# Frictional Forces

by Confused too
Tags: forces, frictional
 P: 6 1. The problem statement, all variables and given/known data A baseball player slides into third base with an initial speed of 7.9 m/s. If the coefficient of kinetic friction the player and the ground id .41, how far does the player slide before coming to rest 2. Relevant equations vf^2=vi^2 + 2ad kf=μm 3. The attempt at a solution I tried subsituting but I need acceleration and distance. I didn't know where to go from there
 P: 52 Are you given mass of the baseball player?
P: 6
 Quote by Ace. By kf=μm do you mean Fk = μk x FN? Note that FN is the normal force which in this case is equal to force of gravity. This equation may also be of use to you : a = FUN / m
sorry, yeh you're right with the formula

but why is the normal force equal to gravity and what is FUN

 P: 52 Frictional Forces Sorry, do you have mass?
 P: 6 No, no mass is given
Mentor
P: 41,563
 Quote by Confused too I tried subsituting but I need acceleration and distance.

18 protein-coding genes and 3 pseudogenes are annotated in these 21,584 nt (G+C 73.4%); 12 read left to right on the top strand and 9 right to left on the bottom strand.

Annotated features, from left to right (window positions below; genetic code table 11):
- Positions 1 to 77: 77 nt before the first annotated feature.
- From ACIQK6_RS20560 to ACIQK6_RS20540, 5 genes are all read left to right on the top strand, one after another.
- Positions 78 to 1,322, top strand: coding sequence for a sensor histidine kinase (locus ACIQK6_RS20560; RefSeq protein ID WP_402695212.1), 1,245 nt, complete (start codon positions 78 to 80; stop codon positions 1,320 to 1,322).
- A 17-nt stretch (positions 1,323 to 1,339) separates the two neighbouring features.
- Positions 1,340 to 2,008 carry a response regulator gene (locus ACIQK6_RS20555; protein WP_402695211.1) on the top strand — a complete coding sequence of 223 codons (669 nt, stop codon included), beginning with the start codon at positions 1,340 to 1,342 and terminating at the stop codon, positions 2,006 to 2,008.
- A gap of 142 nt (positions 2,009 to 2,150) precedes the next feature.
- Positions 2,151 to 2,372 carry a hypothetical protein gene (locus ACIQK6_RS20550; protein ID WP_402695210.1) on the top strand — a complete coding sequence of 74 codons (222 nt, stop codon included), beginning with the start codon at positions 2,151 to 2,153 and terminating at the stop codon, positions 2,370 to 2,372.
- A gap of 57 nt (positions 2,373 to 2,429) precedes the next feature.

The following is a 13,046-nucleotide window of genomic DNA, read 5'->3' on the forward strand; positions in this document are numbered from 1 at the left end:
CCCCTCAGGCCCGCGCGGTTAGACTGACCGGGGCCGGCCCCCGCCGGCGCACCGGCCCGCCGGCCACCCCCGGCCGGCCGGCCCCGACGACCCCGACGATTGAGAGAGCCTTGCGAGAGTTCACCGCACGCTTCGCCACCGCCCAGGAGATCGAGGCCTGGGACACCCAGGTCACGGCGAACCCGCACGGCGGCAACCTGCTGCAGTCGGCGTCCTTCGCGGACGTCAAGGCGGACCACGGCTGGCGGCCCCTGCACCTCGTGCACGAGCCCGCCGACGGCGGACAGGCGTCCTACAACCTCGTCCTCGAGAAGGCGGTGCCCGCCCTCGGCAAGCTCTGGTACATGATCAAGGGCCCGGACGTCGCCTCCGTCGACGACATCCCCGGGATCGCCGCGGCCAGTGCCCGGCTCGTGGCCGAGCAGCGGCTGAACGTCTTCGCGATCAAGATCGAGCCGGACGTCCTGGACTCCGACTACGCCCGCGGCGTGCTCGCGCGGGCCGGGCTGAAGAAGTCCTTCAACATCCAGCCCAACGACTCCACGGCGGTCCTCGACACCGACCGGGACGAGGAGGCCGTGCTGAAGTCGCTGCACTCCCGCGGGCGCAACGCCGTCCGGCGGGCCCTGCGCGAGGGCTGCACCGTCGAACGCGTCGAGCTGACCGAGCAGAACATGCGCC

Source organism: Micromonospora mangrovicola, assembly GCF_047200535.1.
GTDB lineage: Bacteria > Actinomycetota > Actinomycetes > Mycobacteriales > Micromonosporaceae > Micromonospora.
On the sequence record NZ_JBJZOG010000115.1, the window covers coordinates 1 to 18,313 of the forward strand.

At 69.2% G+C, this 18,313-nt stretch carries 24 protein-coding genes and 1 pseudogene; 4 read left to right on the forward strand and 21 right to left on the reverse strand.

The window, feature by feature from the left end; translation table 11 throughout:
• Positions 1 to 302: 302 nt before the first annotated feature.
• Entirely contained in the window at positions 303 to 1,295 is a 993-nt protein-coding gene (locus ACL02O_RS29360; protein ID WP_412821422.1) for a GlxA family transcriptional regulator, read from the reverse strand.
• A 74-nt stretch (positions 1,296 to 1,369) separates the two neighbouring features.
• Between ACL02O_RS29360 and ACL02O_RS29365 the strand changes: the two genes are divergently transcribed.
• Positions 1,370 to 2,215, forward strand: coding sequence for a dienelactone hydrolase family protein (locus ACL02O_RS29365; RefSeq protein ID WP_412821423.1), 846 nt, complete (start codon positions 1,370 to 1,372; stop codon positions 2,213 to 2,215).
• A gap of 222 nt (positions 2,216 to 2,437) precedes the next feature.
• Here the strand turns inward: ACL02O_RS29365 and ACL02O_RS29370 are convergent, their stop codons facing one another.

Use Newton's 2nd law to find the acceleration. The only force acting (at least horizontally) is friction.

Just call the mass 'm'. You won't need an actual value.
P: 6
 Quote by Doc Al Use Newton's 2nd law to find the acceleration. The only force acting (at least horizontally) is friction. Just call the mass 'm'. You won't need an actual value.
I don't understand. F=ma so a=F/m but we don't have an F. I don't really understand frictional forces at all
HW Helper
Thanks
P: 26,148
Hi Confused too! Welcome to PF!
 Quote by Confused too A baseball player slides into third base with an initial speed of 7.9 m/s. If the coefficient of kinetic friction the player and the ground id .41, how far does the player slide before coming to rest
 Quote by Confused too I don't really understand frictional forces at all
You have the coefficient of frictionk = 0.41) …
so if the mass is m, what is the friction force?
(btw, you can then use the work energy theorem)
P: 6
 Quote by tiny-tim Hi Confused too! Welcome to PF!
thanks

 You have the coefficient of friction (µk = 0.41) … so if the mass is m, what is the friction force? (btw, you can then use the work energy theorem)
But we're not given m and what's the work energy theorem?
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